The first (bottom) electrode 302 can be prepared by any suitable technique such as cosputtering from separate targets onto a substrate, sputtering from a single alloy target, chemical vapor deposition (CVD), or atomic layer deposition, or any other suitable technique including but not limited to those conventionally known to those of ordinary skill in the art. The temperature of the substrate during deposition can be an ambient temperature or can be controlled to be different from ambient temperature (e.g., about 200° C.). Also, reactive cosputtering, such as in the presence of oxygen gas (e.g., at an elevated substrate temperature such as about 200° C.), can be used to prepare the first electrode 302, such as in the case of IrTiOx. The second electrode 306 can be formed on the ferroelectric layer 304 by any suitable technique such as such as noted above for the first (bottom) electrode 302, for example.
The ferroelectric layer 304 can be formed on the bottom electrode 302 using any suitable technique such as sputtering, CVD (including metal organic CVD), or by another other suitable technique including but not limited to techniques conventionally known to those of ordinary skill in the art. The ferroelectric layer 304 can be formed on the bottom electrode 302 with or without one or more intervening layers therebetween, such as, for example, a seed layer (e.g., a thin PTO layer). However, it can be desirable to refrain from using such intervening layer(s) because reducing the number of layers formed in the trench 311 can both facilitate manufacturing higher density ferroelectric memories with smaller trench sizes and reduce processing complexity and cost.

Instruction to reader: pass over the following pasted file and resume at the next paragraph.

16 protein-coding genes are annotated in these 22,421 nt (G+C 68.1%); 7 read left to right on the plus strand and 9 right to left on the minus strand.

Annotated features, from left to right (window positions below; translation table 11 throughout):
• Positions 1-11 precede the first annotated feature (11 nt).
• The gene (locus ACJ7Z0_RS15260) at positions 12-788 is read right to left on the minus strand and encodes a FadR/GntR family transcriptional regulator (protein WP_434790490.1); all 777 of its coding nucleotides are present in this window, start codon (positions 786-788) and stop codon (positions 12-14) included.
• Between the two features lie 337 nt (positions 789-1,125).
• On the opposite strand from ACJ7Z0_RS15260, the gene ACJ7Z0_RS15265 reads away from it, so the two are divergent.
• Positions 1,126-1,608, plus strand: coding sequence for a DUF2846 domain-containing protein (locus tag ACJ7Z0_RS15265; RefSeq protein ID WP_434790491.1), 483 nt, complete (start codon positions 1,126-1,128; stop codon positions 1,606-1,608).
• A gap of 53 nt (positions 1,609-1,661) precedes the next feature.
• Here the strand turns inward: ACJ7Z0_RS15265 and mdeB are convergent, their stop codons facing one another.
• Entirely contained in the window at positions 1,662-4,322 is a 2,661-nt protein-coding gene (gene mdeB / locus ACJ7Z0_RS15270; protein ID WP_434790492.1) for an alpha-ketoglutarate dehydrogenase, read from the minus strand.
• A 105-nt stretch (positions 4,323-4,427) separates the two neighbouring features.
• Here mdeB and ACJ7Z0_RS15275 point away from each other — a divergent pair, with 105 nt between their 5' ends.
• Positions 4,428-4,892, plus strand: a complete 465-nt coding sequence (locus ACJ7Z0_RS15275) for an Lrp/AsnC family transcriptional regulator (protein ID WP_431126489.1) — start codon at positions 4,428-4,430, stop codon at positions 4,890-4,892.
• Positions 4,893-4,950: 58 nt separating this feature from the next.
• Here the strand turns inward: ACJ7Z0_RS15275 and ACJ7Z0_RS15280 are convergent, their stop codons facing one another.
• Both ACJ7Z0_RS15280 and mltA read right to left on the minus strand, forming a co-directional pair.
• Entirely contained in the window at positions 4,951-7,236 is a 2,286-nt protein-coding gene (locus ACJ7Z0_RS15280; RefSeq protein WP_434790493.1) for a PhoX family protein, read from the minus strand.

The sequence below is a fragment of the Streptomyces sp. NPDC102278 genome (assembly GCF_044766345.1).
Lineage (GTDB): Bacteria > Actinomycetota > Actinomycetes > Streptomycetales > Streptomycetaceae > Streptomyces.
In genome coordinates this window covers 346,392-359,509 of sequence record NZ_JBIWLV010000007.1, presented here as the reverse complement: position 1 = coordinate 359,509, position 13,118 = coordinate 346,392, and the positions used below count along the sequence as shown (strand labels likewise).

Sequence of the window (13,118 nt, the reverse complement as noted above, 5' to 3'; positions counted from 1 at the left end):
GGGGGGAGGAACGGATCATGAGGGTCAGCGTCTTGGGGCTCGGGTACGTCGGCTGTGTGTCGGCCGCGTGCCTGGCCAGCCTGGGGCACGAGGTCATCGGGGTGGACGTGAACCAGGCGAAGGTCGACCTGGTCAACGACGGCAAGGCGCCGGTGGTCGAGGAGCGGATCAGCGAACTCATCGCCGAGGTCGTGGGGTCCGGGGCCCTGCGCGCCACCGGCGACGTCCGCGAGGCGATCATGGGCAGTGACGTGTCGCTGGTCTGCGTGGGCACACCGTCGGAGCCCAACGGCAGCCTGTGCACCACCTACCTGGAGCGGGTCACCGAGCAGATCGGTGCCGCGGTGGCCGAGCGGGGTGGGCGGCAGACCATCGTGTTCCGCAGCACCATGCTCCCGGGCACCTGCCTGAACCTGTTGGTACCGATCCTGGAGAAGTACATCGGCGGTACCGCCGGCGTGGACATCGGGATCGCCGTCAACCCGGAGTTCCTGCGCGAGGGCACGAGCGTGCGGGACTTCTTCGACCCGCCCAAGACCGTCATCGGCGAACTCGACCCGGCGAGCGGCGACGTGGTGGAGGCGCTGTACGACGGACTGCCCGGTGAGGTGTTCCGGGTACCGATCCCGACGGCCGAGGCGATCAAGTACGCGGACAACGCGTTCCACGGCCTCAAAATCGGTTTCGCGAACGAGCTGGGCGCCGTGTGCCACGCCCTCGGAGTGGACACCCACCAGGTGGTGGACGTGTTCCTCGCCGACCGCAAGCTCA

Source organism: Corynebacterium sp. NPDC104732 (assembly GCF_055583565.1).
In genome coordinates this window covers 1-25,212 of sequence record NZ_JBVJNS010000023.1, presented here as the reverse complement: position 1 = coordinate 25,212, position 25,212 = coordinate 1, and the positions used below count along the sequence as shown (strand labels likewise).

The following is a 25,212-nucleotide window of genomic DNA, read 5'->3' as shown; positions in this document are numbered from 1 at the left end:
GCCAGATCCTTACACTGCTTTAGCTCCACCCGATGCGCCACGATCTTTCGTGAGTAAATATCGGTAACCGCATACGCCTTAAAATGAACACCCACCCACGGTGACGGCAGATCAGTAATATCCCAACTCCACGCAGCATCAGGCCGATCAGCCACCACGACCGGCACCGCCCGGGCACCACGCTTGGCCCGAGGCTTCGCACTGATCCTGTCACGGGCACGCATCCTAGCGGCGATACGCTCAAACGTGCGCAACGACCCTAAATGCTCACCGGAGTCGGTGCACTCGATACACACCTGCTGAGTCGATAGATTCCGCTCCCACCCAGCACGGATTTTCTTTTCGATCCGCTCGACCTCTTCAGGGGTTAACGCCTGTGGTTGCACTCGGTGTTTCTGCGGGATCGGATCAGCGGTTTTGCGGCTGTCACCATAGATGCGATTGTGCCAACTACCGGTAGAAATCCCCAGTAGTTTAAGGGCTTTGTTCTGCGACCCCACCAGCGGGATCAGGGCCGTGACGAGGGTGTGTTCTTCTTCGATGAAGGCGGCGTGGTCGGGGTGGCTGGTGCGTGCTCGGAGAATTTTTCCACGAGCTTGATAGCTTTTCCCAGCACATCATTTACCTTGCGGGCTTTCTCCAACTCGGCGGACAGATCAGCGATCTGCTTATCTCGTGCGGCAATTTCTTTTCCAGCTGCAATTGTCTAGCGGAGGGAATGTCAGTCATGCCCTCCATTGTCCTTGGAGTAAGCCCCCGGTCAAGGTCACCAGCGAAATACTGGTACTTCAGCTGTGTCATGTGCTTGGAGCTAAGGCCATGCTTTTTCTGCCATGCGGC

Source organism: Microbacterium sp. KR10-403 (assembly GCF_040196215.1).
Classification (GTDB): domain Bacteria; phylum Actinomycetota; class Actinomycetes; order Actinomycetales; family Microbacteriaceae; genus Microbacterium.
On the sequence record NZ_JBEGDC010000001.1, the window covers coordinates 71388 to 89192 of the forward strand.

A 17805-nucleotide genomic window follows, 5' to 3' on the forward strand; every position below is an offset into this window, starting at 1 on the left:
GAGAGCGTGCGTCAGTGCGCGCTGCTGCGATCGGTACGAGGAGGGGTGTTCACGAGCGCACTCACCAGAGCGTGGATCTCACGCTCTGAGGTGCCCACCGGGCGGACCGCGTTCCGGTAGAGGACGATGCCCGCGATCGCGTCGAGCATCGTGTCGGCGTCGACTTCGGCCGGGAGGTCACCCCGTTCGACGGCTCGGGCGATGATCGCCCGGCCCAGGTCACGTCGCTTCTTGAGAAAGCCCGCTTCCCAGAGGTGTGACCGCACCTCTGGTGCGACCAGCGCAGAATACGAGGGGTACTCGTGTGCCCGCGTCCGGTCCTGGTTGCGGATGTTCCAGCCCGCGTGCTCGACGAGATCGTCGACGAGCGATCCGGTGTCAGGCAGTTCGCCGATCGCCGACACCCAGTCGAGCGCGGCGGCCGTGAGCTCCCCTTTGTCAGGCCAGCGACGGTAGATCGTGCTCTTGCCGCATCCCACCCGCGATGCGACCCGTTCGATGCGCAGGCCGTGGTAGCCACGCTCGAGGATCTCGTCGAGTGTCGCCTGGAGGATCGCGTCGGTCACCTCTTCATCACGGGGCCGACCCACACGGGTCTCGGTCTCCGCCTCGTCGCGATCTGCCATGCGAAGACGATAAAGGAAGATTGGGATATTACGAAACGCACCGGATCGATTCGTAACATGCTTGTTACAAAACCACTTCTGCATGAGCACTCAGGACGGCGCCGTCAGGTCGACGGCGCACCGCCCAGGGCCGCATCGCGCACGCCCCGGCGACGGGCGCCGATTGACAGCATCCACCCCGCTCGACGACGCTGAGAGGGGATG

The ferroelectric layer can be formed with or without a post-anneal treatment in an oxygen atmosphere (e.g., annealing at 600° C. in an oxygen atmosphere). Post-annealing is generally employed in order to provide a good interface between a metallic electrode and PZT material. PZT-based capacitors can suffer from imprint (i.e., a shift in the hysteresis loop) and high coercive field if no post annealing is performed. It is believed that this is due to poor contact between the top electrode and the PZT layer. When there is either an etching step after the top electrode deposition or passivation process with hydrogen, a post-annealing step with oxygen is generally performed for the purpose of compensating any damage to the PZT layer in certain areas especially around the perimeter of the capacitor, for example. Post-annealing can be performed in any suitable manner as known to those of ordinary skill in the art, e.g., typically 600° C. for 1 or 2 minutes by rapid thermal annealing (RTA) under a continuous flow of oxygen. Post annealing can also improve the density and texture of the PZT material.
Conventional processing techniques known to those of ordinary skill in the art, such as disclosed, for example, in U.S. Pat. Nos. 6,337,216 and 6,605,835, can be used in fabricating ferroelectric memory as described herein. For example, an insulating layer used to make the gate oxide 316 and a metallization layer used to the gate electrode 318 can be deposited on the substrate 310 using any suitable deposition technique(s). Lithographic patterning and etching can then be carried out to define the gate electrodes 318 and the gate oxides 216. Ion-implantation can then be carried out using the gate electrodes 318 as a self-aligned mask, for instance, to form the source and drain regions 314 and 312 (with suitable masking to protect other areas from being implanted). Patterning and metallization can then be carried out to form word lines and bit lines connected to the gate electrodes 318 and source regions 314, respectively. An insulating material can then be deposited on the structure to form the first insulating layer 320, which can be processed by chemical-mechanical polishing (CMP) to provide a smooth surface.